New loans attract many applicants $43 million set aside to help communities in older suburbs

'Overwhelming' response

41 businesses apply for money in program for Baltimore County

July 17, 1996|By Joe Nawrozki | Joe Nawrozki,SUN STAFF

Hundreds of prospective borrowers are scrambling for $43 million in new loans designed to strengthen Baltimore County and other aging suburbs by stimulating small-business expansion and luring homebuyers.

In the first week after Gov. Parris N. Glendening announced a low-interest mortgage program, county residents have laid claim $1 million of $6 million reserved for home purchases in older neighborhoods.

More than 400 first-time homebuyers statewide, and dozens of small-business owners from Pikesville to White Marsh, have applied for loans from the Maryland Mortgage Program and another program involving a partnership between the county and 16 lenders.

"The response has been overwhelming; we haven't been off the phone," Gary Tavin, spokesman for the state Department of Housing and Community Development, said yesterday.

Robert L. Hannon, executive director of the county Department of Economic Development, said 41 small businesses have applied for more than $2 million of the $3.2 million loan pool created to help revitalize older communities.

"This is not a one-shot deal," said Hannon. "We intend to replenish the capital. This program is very much an active part of our plans well into the future."

Last week, County Executive C. A. Dutch Ruppersberger III unveiled the loan pool as part of his continuing effort to revive older neighborhoods. The pool, created in a partnership of the county and 16 banks and savings and loans, will provide maximum loans of $250,000 to eligible applicants in areas such as Essex-Middle River, Arbutus, Dundalk, Towson and Catonsville.

A few days earlier, the governor announced the availability of $40 million in low-interest mortgage loans for more than 500 borrowers, including funds solely for home sales in older neighborhoods in Baltimore County and other aging suburbs around Maryland. More than $6 million is reserved for Baltimore County.

As of yesterday, statewide requests had been accepted for more than $11 million in loans.

"The lure of the program are the interest rates, which range from 6.75 percent to 7.5 percent based on the borrower's income," Tavin said. When the program was announced, Tavin said the market rate for such loans was 7.58 percent to 8.25 percent, depending on the number of points included in the deal. The difference, he said, could save borrowers as much as $2,500 a year.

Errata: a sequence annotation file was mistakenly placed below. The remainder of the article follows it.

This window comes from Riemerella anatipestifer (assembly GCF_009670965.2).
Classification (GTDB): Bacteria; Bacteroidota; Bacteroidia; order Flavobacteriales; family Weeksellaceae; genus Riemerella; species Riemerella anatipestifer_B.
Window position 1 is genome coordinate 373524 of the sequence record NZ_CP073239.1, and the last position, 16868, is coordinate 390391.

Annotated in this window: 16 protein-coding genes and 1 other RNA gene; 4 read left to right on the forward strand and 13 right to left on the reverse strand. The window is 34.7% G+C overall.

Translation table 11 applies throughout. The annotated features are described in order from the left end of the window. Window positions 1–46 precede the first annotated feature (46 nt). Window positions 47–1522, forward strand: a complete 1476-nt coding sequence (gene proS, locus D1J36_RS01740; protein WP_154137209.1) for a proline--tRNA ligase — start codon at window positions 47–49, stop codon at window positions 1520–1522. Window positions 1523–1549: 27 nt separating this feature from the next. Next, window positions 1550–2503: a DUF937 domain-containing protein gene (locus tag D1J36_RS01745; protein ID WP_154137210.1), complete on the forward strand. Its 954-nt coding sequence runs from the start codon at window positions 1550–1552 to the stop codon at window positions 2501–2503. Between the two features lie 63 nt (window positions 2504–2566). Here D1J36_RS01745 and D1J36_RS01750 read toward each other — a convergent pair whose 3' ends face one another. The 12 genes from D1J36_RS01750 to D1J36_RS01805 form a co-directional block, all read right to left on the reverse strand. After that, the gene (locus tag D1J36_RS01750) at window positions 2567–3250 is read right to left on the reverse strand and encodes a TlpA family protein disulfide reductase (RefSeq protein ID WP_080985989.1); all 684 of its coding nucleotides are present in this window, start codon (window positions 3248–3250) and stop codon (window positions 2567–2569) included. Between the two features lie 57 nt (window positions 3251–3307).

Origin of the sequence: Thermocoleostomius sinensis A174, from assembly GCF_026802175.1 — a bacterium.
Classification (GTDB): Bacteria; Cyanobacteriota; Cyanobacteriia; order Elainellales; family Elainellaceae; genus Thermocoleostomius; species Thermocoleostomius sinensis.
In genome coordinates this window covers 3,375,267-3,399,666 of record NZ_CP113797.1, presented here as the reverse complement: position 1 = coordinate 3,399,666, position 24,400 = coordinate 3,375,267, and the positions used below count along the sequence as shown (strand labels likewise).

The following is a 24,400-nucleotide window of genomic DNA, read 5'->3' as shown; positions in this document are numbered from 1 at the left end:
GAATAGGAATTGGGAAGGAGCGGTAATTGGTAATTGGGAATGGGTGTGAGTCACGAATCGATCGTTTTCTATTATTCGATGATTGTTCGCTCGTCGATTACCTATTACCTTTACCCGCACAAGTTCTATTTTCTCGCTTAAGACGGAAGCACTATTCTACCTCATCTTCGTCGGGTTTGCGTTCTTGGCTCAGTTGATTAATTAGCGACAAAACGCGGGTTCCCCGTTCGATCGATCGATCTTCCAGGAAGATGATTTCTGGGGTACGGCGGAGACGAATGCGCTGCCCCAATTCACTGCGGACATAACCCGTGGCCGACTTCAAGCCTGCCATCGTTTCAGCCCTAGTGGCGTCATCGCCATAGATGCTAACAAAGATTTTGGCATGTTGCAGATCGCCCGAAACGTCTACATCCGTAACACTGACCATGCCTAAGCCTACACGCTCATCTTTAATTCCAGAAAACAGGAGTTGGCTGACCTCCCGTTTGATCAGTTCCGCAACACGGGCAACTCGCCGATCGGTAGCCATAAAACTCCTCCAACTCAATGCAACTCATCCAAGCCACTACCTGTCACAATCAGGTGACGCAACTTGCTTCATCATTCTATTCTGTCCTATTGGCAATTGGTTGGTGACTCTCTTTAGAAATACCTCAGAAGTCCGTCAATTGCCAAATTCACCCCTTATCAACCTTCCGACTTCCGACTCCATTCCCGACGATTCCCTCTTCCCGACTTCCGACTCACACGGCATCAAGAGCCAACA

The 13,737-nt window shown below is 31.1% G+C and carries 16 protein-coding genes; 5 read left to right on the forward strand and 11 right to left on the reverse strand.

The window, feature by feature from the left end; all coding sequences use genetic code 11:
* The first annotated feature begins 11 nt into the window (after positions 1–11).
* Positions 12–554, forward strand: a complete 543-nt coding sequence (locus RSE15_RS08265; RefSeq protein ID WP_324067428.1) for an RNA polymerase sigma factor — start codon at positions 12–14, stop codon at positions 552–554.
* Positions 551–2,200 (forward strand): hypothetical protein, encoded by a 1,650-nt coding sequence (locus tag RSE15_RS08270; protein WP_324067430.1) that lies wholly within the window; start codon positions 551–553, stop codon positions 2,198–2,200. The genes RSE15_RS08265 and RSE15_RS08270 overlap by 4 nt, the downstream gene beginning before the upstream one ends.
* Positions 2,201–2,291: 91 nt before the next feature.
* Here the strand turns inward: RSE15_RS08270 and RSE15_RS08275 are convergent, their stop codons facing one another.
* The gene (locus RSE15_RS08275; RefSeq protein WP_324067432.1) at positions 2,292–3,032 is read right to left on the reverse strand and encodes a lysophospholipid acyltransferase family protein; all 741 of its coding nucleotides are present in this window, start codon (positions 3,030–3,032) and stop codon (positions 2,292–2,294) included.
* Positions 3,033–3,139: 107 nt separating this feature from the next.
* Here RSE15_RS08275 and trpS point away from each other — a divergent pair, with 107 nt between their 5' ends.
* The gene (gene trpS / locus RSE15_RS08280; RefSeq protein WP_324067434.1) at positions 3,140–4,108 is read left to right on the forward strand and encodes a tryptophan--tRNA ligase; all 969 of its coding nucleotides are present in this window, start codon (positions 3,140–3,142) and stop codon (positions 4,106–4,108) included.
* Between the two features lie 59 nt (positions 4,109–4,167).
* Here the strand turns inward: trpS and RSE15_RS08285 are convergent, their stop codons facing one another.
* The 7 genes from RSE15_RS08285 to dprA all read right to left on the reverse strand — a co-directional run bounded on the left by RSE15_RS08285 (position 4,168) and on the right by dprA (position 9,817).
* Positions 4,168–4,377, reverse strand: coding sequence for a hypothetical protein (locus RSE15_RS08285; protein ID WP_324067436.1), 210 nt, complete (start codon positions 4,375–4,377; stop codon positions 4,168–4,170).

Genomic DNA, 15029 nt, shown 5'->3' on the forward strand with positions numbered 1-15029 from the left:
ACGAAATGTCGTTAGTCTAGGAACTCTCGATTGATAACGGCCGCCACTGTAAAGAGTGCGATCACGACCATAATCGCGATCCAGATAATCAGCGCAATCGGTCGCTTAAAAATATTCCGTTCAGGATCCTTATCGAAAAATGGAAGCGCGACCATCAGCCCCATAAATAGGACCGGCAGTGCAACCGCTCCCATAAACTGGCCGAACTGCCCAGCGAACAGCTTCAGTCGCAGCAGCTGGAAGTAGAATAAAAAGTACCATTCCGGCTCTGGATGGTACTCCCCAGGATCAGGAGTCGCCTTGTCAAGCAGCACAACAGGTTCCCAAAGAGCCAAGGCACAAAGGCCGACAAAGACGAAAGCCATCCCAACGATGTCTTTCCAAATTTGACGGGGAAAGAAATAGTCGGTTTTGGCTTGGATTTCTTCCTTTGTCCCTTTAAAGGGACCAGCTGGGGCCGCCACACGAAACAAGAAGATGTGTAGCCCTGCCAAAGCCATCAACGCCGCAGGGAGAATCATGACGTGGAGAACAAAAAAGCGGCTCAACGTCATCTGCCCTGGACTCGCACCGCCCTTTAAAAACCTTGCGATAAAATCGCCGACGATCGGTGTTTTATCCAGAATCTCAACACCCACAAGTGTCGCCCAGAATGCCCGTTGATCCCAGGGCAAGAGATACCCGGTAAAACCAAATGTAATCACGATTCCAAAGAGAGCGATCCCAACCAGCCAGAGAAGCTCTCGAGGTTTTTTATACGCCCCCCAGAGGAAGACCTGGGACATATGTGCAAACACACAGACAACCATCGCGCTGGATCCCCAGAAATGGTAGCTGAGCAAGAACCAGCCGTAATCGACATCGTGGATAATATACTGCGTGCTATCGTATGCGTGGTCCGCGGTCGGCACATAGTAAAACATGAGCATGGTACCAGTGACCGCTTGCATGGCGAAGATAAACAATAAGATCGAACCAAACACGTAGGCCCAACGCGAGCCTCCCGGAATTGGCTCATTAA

The state redirected its mortgage program by encouraging counties to distribute loans in older -- but not necessarily low-income -- neighborhoods. Baltimore and St. Mary's counties have agreed to restrict their loans to certain older neighborhoods.

In Baltimore County, that covers 33 communities, including Anneslie, Arbutus, Catonsville, Fullerton, Lutherville, Rodgers Forge and Towson.

To lure middle-income residents, the state -- for the first time -- has allowed counties to raise eligibility limits. That will extend the program to borrowers with higher incomes and allow them to buy more expensive homes.

For instance, in Baltimore County, a one- or two-person household earning up to $67,200 can buy an existing home for up to $171,886 and a new home for up to $192,898 in targeted areas. Normally, a one-person household can earn no more than $44,800 and buy a house costing no more than $110,000 to qualify for a state loan.

In the county business loan program, the average request is $50,000, Hannon said.

The majority of applicants -- 30 -- have come from existing or

proposed bars and restaurants in Towson, Parkville, Dundalk and Middle River. Nearly two dozen applicants are seeking approval for loans in the fast-food or pizza business.

Others seeking loans are in the carpet, wigs, lumber, bakery and dry-cleaning businesses.

"The largest number are for equipment financing," Hannon said.

Neither state nor county officials would identify loan applicants, citing confidentiality.

Loan informationCall (800) 638-7781 for information about the state home loan program, or 887-8000 for details about Baltimore County's small-business loan program.

Pub Date: 7/17/96

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